May 1, 2002
RANDOM DRUG TESTING OF FOSTER PARENTS
By: Saul Spigel, Chief Analyst
You asked whether the Department of Children and Families (DCF) randomly tests foster parents for drugs and, if not, whether it has considered such a policy.
DCF does not test prospective or licensed foster parents for drug use nor has it not considered random drug testing for them. Instead, it conducts a criminal background check of all applicants for a foster care license and the members of their household. Its regulations
1. require it to deny a license if the applicant or a household member has been convicted of possession, use, or sale of any controlled substance within the previous five years;
2. allow it to deny initial licensure if an applicant or any member of the household is on trial or awaiting trial for any of these acts; and
3. allow it to refuse to renew a foster parent's license if any member of the household is on trial, awaiting trial, or has been convicted of a drug offense after the license was issued (Conn Agency Regs. 17a-145-152).
DCF legislative liaison, Debra Korta, stated that if the agency received an allegation of drug use about a foster parent, it would ask the person to undergo a substance abuse evaluation.
Foster parents have a dual relationship to the state: they are both licensees and, at least for the limited purpose of indemnification for liability, state employees (see Hunte v. Blumenthal, 238 Conn. 146). No Connecticut law conditions receiving a state license (occupational or other) on passing a drug test. And, except for state employees whose jobs require commercial drivers' licenses or who are otherwise subject to federal requirements, state employees are subject to drug tests only when there is a reasonable suspicion that they are using drugs and that it is affecting their work. Prospective state employees are subject to drug tests as part of a preemployment physical only if their jobs have been identified as having a high risk of injury. Such tests are required for 62 job classifications, including: correction officers, police, firefighters, and certain social and medical workers.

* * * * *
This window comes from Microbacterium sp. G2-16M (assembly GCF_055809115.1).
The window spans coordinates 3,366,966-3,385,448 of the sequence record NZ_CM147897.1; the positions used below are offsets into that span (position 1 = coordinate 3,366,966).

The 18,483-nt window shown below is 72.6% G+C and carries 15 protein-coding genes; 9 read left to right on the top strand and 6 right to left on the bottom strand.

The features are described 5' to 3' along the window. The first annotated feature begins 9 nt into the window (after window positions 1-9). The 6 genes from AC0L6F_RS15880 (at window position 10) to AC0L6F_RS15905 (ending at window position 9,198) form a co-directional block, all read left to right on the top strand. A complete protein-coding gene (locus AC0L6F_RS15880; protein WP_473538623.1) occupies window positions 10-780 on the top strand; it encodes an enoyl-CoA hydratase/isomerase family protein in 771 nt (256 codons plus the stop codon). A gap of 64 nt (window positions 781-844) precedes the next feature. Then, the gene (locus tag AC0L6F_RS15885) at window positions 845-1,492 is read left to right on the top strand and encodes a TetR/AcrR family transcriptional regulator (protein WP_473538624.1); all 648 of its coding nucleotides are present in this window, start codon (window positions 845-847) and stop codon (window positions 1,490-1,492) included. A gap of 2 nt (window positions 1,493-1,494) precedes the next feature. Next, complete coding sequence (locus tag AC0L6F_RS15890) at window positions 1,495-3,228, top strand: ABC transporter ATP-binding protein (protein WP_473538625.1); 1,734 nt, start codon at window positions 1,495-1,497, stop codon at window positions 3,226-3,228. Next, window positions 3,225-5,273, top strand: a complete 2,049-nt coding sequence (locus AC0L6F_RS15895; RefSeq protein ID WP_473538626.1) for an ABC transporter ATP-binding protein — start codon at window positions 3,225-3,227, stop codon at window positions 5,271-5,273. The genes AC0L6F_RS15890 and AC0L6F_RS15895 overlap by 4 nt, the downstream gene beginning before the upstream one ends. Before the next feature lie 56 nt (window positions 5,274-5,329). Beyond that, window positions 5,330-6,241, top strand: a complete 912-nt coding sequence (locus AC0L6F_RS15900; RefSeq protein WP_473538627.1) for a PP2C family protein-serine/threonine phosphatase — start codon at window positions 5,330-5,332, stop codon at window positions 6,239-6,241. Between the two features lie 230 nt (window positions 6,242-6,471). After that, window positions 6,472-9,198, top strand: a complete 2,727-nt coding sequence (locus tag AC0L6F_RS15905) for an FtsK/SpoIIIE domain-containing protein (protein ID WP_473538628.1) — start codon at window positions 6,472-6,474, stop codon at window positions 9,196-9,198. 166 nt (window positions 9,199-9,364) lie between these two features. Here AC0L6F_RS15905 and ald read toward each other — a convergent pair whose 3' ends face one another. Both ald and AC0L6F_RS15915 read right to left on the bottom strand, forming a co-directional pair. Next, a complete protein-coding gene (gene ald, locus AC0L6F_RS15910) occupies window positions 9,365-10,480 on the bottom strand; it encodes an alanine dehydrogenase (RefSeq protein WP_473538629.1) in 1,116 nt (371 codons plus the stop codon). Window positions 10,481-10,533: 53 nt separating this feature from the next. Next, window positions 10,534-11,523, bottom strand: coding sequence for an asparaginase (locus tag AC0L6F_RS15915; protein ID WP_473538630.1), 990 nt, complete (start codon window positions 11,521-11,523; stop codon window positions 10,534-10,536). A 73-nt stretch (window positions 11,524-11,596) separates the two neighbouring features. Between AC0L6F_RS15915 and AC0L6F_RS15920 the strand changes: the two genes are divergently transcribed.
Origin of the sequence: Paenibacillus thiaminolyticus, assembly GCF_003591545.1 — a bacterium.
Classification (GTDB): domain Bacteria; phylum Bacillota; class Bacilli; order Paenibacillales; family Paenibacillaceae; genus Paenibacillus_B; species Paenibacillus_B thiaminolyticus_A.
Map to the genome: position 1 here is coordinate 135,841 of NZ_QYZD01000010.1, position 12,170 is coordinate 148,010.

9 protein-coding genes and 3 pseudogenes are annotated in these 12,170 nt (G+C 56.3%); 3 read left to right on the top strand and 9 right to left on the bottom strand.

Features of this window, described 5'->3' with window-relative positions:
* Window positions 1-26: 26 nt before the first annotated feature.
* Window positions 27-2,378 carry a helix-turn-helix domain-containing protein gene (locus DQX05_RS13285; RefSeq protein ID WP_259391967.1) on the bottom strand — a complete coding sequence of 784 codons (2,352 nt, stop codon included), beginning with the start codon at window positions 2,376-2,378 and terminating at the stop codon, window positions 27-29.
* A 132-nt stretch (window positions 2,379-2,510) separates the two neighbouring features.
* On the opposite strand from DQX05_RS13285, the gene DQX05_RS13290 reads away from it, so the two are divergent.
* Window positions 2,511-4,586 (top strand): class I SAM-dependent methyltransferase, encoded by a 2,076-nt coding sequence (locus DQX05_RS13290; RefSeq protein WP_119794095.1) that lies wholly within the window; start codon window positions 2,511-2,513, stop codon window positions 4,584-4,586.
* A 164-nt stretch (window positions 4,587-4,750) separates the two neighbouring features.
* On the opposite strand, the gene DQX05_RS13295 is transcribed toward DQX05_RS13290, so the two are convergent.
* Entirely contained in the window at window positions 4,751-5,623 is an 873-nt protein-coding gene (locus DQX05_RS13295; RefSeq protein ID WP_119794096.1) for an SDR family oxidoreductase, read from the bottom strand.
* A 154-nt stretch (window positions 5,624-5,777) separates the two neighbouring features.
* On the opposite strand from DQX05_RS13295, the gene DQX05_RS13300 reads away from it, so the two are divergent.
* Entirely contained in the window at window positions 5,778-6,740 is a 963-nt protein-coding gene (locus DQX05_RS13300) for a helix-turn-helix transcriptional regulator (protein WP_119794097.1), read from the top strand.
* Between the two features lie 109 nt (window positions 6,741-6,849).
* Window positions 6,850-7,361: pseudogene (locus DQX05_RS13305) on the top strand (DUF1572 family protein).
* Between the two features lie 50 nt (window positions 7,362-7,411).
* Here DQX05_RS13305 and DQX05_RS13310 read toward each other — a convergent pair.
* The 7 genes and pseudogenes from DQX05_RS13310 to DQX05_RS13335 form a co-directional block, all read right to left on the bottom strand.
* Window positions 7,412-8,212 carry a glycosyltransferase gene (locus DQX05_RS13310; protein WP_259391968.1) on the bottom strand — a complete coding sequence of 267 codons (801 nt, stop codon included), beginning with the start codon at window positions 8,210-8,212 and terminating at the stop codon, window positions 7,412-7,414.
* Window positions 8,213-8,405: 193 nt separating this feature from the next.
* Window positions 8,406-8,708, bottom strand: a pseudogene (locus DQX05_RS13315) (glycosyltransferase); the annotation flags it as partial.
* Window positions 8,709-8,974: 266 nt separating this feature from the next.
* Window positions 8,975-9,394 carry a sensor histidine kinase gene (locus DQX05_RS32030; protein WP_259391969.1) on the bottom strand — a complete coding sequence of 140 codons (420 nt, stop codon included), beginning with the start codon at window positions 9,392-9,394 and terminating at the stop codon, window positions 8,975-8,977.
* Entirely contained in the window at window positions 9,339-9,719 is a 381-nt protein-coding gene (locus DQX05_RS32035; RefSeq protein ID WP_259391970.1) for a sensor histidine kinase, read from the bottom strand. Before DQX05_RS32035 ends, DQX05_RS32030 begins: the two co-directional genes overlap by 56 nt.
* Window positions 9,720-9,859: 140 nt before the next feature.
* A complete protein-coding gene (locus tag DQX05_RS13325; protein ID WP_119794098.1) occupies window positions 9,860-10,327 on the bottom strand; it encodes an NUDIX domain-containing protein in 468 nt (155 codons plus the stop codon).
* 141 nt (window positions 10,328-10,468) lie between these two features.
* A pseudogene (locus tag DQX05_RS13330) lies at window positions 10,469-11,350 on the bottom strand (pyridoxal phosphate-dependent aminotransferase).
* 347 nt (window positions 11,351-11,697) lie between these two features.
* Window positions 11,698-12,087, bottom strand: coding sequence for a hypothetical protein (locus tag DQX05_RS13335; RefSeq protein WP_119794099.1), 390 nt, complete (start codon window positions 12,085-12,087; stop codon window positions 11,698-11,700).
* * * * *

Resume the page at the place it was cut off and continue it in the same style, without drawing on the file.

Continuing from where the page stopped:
In matters of drug testing, state employees are protected by the Fourth Amendment to the U.S. Constitution, which prohibits the government from carrying out unreasonable searches. In determining whether a search is reasonable, the individual's privacy interests are weighed against the government's legitimate interests in the search. The reasonableness of a particular search under the Fourth Amendment primarily depends on whether a special need exists for the testing, how intrusive the test is, and whether there is an individualized suspicion that a particular test subject has been abusing drugs (45A Am Jur 2nd 482).